The Federal Aid in Wildlife Restoration Act of 1937, 50 Stat.
917 as amended; 16 U.S.C.
669-669k, now known as the Pittman-Robertson Wildlife Restoration Act, was enacted on September 2, 1937, and began functioning July 1, 1938.
The purpose of this Act is to provide funding for the
selection, restoration, rehabilitation, and improvement of wildlife habitat, wildlife management research, and the distribution of information produced by the projects.
The Act was amended on October 23, 1970, to include funding for hunter safety programs and the development or the operation and maintenance of firearm and archery ranges.
Congress saw a need for additional funds to support hunter education and shooting range development, if States were to meet the challenges of the 21st century.
The Congressional Resource Committee heard from sportsmen¿s organizations that States were not using their possible allotments to support these programs, or there was not a consistent level of effort to further the future of hunting.
As a result, Congress passed the Wildlife and Sport Fish Restoration Programs Improvement Act of 2000 and as part of this Act created the Firearm and Bowhunter Education and Safety Program (Section 10 or EHE) to address these concerns.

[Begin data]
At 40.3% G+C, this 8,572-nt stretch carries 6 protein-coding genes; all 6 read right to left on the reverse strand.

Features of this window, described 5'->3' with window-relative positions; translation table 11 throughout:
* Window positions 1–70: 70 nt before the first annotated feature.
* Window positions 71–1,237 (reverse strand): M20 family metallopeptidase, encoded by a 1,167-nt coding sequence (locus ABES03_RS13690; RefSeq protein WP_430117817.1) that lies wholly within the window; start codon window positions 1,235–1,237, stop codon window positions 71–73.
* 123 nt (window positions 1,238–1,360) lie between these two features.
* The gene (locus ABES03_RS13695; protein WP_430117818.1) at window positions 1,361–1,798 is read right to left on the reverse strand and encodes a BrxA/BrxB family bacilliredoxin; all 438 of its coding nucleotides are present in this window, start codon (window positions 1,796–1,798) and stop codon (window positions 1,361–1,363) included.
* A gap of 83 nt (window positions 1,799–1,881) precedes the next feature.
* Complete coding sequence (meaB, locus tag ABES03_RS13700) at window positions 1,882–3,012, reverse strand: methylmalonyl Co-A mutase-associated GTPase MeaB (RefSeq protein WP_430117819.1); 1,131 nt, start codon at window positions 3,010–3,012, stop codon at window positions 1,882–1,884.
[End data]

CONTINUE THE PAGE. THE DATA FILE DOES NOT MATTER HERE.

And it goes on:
The passage of Section 10 set aside $7.5 million in 2001 and 2002 and $8 million thereafter to ¿enhance¿ existing hunter education or shooting range programs.
The Pittman-Robertson Wildlife Restoration Act was also amended on May 10, 2019 with the passage of the Target Practice and Marksmanship Training Support Act, Pub.
116-17 (16 U.S.C.
669) to facilitate acquiring land for, expanding, or constructing public target ranges, including ranges on Federal land (See Attachment A for more information.)Additional information about EHE is available at: http://wsfrprograms.fws.gov/Subpages/GrantPrograms/HunterEd/HE.htm.WSFR¿s mission is to work through partnerships to conserve and manage fish and wildlife and their habitats for the use and enjoyment of current and future generations.
WSFR¿s vision is of healthy, diverse, and accessible fish and wildlife populations that offer recreation, economic activity, and other societal benefits, in addition to sustainable ecological functions.
WSFR¿s guiding principle is that society benefits from conservation-based management of fish and wildlife and their habitats and opportunities to use and enjoy them.
EHE aligns with WSFR¿s mission, vision, and guiding principle, and supports three of the Department of the Interior¿s priorities including:1) Creating a conservation stewardship legacy second only to Teddy Roosevelt;2) Utilizing our natural resources; and3) Restoring trust with our local communities.